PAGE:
It’s a question I’m frequently asked these days. I’m far from an expert on the Tea Party. Accordingly, my answer is limited to stating that there is a division among Tea Party members, with some tending towards an interventionist position and others tending towards isolationism. I avoid opining on what the breakdown is.
One way to get at the question is to look at the positions taken by prominent Tea Party candidates in this year’s election. Scott Conroy of Real Clear Politics has undertaken that analysis. He finds the same division that I posited exists within the rank-and-file.
Marco Rubio’s views could probably be described as neo-conservative. He strongly backs our military action in Afghanistan and speaks favorably about efforts to help democracy take root in Iraq. Sharron Angle expressed similar views on her campaign website during the primary season, although she wisely is less inclined to talk about these issues as the campaign reaches its climax.
At the other end of the spectrum is, of course, Rand Paul. He doesn’t talk much about foreign policy either, but the best evidence is that his views don’t diverge sharply from those of his father. (For that reason, Conroy notes, Dick Cheney and Rudy Giuliani endorsed Paul’s opponent in the primary). For example, Paul’s campaign website calls lack of effective border security “our greatest national security threat.” By contrast, Angle has said that the global war on terror is the central challenge of our time.
Other high profile Tea Party candidates fall at various points between Rubio-Angle on the one hand and Paul on the other. Thus, Joe Miller has supported U.S. military intervention (including in Iraq) but for the purpose of attacking terrorists, not promoting democracy. And Ken Buck thinks we need an exit strategy in Afghanistan.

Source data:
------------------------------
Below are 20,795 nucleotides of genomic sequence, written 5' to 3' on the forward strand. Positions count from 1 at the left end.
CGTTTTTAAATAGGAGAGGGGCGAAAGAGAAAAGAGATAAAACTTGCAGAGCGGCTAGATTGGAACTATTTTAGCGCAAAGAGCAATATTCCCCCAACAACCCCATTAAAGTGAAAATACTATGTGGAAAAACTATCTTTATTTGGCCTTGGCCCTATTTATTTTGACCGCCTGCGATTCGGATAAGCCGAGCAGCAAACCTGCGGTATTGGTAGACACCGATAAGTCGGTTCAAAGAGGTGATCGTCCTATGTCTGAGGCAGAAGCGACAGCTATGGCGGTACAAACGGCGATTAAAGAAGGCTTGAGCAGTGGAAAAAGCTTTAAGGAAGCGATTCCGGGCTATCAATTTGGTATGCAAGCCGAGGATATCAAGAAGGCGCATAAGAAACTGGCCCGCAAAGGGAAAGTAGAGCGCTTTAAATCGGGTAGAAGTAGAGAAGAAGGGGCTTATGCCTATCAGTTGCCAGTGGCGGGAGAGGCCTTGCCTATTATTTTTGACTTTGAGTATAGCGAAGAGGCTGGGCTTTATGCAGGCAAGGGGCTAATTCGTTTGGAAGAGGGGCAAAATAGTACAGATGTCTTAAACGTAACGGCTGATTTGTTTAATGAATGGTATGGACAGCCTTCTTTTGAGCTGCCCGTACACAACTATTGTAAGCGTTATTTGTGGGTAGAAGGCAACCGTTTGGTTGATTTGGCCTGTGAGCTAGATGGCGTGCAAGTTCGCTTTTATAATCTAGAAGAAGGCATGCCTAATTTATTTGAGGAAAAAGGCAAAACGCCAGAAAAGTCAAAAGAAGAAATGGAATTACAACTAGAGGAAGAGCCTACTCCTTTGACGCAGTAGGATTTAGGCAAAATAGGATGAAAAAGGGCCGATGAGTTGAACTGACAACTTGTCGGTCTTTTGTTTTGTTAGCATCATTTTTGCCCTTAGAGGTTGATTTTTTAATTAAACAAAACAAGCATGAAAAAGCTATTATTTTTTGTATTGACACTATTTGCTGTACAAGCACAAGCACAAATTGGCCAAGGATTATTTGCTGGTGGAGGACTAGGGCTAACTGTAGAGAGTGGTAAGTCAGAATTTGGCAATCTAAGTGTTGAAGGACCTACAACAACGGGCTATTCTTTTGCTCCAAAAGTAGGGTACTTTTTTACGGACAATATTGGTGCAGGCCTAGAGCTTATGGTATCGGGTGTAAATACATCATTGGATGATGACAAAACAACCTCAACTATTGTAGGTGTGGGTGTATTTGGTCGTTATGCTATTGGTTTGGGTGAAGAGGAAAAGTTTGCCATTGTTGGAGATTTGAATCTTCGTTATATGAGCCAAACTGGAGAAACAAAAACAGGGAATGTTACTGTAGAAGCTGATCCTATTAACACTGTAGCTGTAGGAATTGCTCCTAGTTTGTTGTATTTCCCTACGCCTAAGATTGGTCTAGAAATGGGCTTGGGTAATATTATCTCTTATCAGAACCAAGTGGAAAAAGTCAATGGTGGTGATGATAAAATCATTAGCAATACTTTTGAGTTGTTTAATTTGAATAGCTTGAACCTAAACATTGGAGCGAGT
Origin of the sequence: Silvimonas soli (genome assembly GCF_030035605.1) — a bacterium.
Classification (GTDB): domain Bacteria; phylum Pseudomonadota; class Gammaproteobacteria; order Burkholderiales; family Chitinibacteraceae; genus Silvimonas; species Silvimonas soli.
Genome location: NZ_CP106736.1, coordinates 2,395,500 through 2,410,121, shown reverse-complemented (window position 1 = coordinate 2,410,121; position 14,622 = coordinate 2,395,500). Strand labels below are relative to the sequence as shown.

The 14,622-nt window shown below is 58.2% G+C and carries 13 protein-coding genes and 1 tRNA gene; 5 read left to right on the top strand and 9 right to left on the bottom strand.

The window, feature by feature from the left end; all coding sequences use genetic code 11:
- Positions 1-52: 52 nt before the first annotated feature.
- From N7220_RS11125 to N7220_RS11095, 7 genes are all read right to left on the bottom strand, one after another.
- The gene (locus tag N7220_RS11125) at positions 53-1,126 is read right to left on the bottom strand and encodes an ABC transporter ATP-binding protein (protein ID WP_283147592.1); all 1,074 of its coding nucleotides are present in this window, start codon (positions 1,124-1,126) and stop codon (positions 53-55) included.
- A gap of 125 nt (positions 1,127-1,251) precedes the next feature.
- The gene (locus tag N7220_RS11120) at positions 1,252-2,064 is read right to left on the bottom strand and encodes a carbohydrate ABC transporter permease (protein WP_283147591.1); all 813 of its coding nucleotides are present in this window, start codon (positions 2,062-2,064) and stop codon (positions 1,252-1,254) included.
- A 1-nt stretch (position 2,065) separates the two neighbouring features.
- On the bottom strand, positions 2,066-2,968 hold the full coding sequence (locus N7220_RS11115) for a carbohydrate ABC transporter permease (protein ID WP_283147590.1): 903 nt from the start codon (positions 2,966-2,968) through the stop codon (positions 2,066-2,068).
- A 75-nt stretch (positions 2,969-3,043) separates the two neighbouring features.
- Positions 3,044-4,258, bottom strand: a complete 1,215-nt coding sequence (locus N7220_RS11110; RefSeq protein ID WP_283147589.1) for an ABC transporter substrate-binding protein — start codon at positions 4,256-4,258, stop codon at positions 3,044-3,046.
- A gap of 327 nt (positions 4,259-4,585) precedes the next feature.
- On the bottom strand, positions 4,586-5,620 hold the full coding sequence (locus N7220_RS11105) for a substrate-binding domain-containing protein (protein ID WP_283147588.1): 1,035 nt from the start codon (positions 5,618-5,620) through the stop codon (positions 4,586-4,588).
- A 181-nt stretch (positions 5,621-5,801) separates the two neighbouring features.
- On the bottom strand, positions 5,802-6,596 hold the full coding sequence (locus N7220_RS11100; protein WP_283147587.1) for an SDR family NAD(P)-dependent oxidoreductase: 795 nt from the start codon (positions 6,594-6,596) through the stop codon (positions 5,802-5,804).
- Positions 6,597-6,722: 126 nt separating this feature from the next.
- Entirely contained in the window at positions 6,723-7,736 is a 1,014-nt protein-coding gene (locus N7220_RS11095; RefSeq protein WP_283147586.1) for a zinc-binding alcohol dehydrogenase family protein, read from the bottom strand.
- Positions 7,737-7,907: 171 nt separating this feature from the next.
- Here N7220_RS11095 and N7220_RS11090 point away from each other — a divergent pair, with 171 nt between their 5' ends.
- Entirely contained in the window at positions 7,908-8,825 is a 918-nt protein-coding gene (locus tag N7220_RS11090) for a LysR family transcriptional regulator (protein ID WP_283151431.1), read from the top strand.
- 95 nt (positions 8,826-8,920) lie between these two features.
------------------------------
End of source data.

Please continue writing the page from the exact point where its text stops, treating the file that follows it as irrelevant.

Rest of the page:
As for the views of the rank-and-file, today I came across a poll taken by Politico, in conjunction with a leading exit-polling firm, of attendees at a Tea Party rally in Washington DC this in April. The poll didn’t provide respondents with many opportunities to opine about foreign policy and national security issues; nor, in the few opportunities they were given did respondents seem to have these issues much on their minds.
However, Ron Paul commanded a following. He finished second in the “straw” presidential vote, with 14 percent, just behind Sarah Palin and just ahead of Mitt Romney. Paul fared less well when respondents were asked whether they would support his candidacy. 38 percent said yes; 59 percent said no. This was a worse showing than New Gingrich, Romney, Palin, and Jim DeMint, but better than the likes of Mike Huckabee and Tim Pawlenty.
It looks, then, like there is an isolationist strand within the Tea Party movement, and perhaps a weaker neo-conservative one, but that that the Tea Party mainstream wants the U.S. to be engaged in the world without attending much to the internal affairs of other countries. This, I think, is also the mainstream view of Americans in general.
Foreign policy is one of several issues over which the Tea Party movement could easily fracture in the next few years.
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